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TECHNICAL PAPERS

Three Dimensional Imaging of LIGA-Made Microcomponents

[+] Author and Article Information
Douglas Chinn

Sandia National Laboratories, P.O. Box 5800, MS0603 Albuquerque, NM 87185

Peter Ostendorp

Dartmouth College, HB 8000, Hanover, NH 03755

Mike Haugh, Russell Kershmann

Resolution Sciences Corporation, 685 Northern Ave., Mill Valley, CA 94941

Thomas Kurfess, Andre Claudet, Thomas Tucker

Georgia Institute of Technology, Woodruff School of Mechanical Engineering, Atlanta, GA 30332

J. Manuf. Sci. Eng 126(4), 813-821 (Feb 04, 2005) (9 pages) doi:10.1115/1.1812774 History: Received February 09, 2004; Revised September 01, 2004; Online February 04, 2005
Copyright © 2004 by ASME
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References

Figures

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(a) 3D images if tissues. A false color chick embryo. (b) A plant root, also in false color. The “bounding box” surrounding the object is an aid to the eye and can be removed with software. Further processing can enhance different details of objects imaged with DVI.
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The LIGA process. After plating, the PMMA is dissolved and the parts are released from the substrate.
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A schematic of the Digital Volumetric Imaging process
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(a) 3D image of LIGA gear: After the stack of 2D images has been converted to the proprietary format, a 3D image emerges. This 3D rendering can be cropped and rotated. (b) 2D cross section showing one slice of a gear. (c) Surface detection: RESView software performs an edge threshold surface detection algorithm on a 3D dataset, enabling the metrological inspection of complex 3D geometries. The above image of a LIGA gear has been cropped from above to demonstrate that interior image information has been removed, leaving only sidewalls. The surface generated is 1 voxel thick throughout. (d) CAD model of a gear. See Table 2 for details.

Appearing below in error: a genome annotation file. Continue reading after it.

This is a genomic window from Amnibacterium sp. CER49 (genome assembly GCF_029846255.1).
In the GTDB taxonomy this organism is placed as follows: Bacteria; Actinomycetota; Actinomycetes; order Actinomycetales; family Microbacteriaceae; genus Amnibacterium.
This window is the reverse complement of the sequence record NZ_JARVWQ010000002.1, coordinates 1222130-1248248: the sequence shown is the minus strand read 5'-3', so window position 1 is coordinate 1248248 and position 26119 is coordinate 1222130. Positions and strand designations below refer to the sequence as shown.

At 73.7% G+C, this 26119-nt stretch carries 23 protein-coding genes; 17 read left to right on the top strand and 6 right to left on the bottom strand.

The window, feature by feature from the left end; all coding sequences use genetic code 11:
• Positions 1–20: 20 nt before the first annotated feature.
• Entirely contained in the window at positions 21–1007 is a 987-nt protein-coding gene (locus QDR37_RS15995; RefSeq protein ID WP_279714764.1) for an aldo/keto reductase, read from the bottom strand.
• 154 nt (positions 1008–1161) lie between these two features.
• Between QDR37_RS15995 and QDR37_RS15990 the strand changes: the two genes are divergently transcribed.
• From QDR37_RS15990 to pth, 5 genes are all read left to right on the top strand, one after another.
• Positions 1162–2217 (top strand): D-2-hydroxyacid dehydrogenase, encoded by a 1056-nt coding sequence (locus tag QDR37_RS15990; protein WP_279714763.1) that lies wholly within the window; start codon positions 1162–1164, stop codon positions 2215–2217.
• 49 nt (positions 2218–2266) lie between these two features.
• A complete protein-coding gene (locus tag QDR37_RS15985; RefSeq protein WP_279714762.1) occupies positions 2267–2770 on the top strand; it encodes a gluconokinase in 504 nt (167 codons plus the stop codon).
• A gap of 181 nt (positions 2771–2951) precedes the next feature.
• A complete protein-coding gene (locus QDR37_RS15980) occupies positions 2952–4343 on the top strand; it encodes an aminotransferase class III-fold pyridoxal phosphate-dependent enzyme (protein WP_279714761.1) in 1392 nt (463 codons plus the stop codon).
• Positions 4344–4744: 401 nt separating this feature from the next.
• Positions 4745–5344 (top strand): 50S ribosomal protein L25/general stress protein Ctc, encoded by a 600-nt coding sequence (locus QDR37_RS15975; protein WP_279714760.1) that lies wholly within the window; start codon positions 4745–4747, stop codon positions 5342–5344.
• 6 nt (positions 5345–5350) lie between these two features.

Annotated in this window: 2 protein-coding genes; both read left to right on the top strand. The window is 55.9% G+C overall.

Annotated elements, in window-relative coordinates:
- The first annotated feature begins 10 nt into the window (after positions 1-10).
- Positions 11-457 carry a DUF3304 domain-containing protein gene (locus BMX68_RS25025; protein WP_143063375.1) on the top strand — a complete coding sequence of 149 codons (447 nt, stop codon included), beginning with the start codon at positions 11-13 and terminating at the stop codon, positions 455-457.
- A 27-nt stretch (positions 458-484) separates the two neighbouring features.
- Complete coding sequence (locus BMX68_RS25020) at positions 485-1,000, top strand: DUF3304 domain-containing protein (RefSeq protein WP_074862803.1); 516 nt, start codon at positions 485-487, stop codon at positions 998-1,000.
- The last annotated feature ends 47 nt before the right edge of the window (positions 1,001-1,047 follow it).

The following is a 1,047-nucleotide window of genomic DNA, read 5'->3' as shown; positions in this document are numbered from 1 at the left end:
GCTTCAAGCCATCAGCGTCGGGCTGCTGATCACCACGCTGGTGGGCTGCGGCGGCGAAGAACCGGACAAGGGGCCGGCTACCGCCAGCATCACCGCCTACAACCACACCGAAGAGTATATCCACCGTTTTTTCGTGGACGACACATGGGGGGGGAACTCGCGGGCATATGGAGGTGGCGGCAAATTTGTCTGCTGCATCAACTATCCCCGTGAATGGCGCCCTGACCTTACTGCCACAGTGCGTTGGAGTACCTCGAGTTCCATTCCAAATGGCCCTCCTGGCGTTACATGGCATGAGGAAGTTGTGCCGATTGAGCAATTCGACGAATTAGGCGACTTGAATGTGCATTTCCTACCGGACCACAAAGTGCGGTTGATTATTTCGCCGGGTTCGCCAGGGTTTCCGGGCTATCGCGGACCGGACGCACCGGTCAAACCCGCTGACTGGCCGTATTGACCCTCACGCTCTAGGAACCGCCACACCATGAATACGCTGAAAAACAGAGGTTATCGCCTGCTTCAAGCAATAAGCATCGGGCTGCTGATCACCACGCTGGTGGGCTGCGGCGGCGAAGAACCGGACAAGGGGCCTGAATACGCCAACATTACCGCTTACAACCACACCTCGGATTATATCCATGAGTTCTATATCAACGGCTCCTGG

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Error map: By performing normal point-to-surface calculations, Paraform’s inspection module creates an error map of the LIGA gear that shows clearly where deviations from design geometry occur. Deviations are strongest near the gear hub. The error scale is in units of microns.
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(a) A DVI image of a brass ball bearing. (b) That same ball imaged relative to a sphere model, showing surface defects. (c) A DVI image of another ball matched to a CAD model of a sphere, which shows imperfections in the manufacturing process. The region at the top is missing data where the remaining partial sphere fell out of the mold. (d) A SEM image of a brass ball for comparison. DVI shows surface phenomena that cannot be seen by SEM. The original DVI images are in color. These ball bearings have been measured by a variety of techniques. Using calipers, the ball measured 1.54–1.57 mm, using a calibrated SEM image by counting pixels, the ball measured 1.567 mm, with an edge selected by eyeball, and using DVI we measured 1.571 and 1.568 mm in X and Y directions. The errors noted are typical—as can be seen from the images above, the exact location of the surface varies.
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(a) A complete nickel alloy spring with surface defects. (b) A deeper section of the same part, showing that the bottom defects are primarily on the surface, but the one small hole near the top leads to a large void within the spring.
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A 2D image of the oval void in Fig. 6 showing the fine detail of this imaging technique.

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